For starters there’s no longer a training ground for young talent in mid and north Wales. Aled Haydn Jones – now one of the most successful radio producers in the country – started his broadcast career at Radio Ceredigion in Aberystwyth. Many presenters on Radio Wales, Radio Cymru, Real Radio and S4C are veterans of these dying stations too. In the medium and long term, it could prove to be an almighty blow to the creative industries in Wales and an obstacle for any young people with an ambition to inform, educate or entertain through broadcast media.

And what of the local communities who listened to their local station to hear people who talk like they do and talk about the things they care about? The lives the presenters of the new Heart FM lead in London is far removed from the lives their listeners lead in Pwllheli, Menai Bridge and Conwy. In an era where localism seems to matter more than ever, and there are more powers being devolved to the Assembly and local authorities there will be fewer individuals keeping watch over them and fewer people informed of their activities as a result.

The future is very uncertain indeed. This is by no means the end of this story.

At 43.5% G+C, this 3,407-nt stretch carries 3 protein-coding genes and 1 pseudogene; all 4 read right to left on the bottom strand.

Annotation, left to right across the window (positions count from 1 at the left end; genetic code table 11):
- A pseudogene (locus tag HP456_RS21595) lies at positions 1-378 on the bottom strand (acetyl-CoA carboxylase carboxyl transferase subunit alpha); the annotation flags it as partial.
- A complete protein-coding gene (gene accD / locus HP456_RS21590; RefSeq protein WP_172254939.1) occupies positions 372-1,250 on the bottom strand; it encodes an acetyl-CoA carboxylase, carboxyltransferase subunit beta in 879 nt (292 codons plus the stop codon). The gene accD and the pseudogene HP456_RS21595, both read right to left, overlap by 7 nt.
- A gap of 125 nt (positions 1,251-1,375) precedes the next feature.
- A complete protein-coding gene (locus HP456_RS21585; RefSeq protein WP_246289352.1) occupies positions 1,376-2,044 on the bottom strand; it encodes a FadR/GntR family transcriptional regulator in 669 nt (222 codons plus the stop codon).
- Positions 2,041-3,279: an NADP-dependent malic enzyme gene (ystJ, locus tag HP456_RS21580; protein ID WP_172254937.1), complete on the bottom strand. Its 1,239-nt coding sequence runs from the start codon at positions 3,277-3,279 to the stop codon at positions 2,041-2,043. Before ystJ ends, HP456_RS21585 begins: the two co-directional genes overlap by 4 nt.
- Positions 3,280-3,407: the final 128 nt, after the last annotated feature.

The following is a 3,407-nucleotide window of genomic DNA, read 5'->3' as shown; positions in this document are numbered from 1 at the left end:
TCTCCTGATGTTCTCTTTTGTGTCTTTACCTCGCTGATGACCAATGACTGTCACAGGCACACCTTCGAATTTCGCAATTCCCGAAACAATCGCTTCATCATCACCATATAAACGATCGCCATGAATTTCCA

Dewi Tri



Jingles said...

Its a great shocking news for me, i am really surprised to read out this post, i am still looking forward for more updates.

Anonymous said...

There is a real opportunity here for OFCOM to setup community based radio stations to supply content to the larger parent company. Local, or at least regional (North Wales) content could be produced with volunteers working alongside professionals for 10's of thousands, not 100's of thousands. Look at some of the hyperlocal website that are springing up to see what can be done with a bit of enthusiasm.


Heart is a good brand, but needs to be MORE like it was in 2007, i.e. local 6am-7pm weekdays, 8am-7pm weekends, 8am-4pm local Sundays.

Obviously it has to evolve to go with the times, but the basic scheduling model above worked, so why network like this?

Maybe Heart Wirral could get Steve Wright from Radio 2 to do their local breakfast show?

Heart listener with conscience crisis said...

According to the Ofcom requirements for Heart, available at:

"Heart North West and Wales weekday daytime output (0600-10:00 and 16:00 - 19:00) and weekend (0800-12:00 Saturday and Sunday) output is produced and presented for Heart at our local studios based in Wrexham."

Fair enough.

"We also provide output in the Welsh language on Heart 96.3. This is broadcast every weekday from 5am to 6am and on Sundays from 7am to 8am"

This is blatant tokenism, given the timings. Do they think only farmers speak Welsh, because they're about the only people who'll be up and about at 5. It is even worse than the Welsh language TV scheduling in the pre-S4C era. No doubt, in due course, Heart will be calling for the Welsh-language requirement to be dropped on the grounds that no-one is listening.

Their treatment of the Welsh-speaking audience is disgusting.

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Broken Heart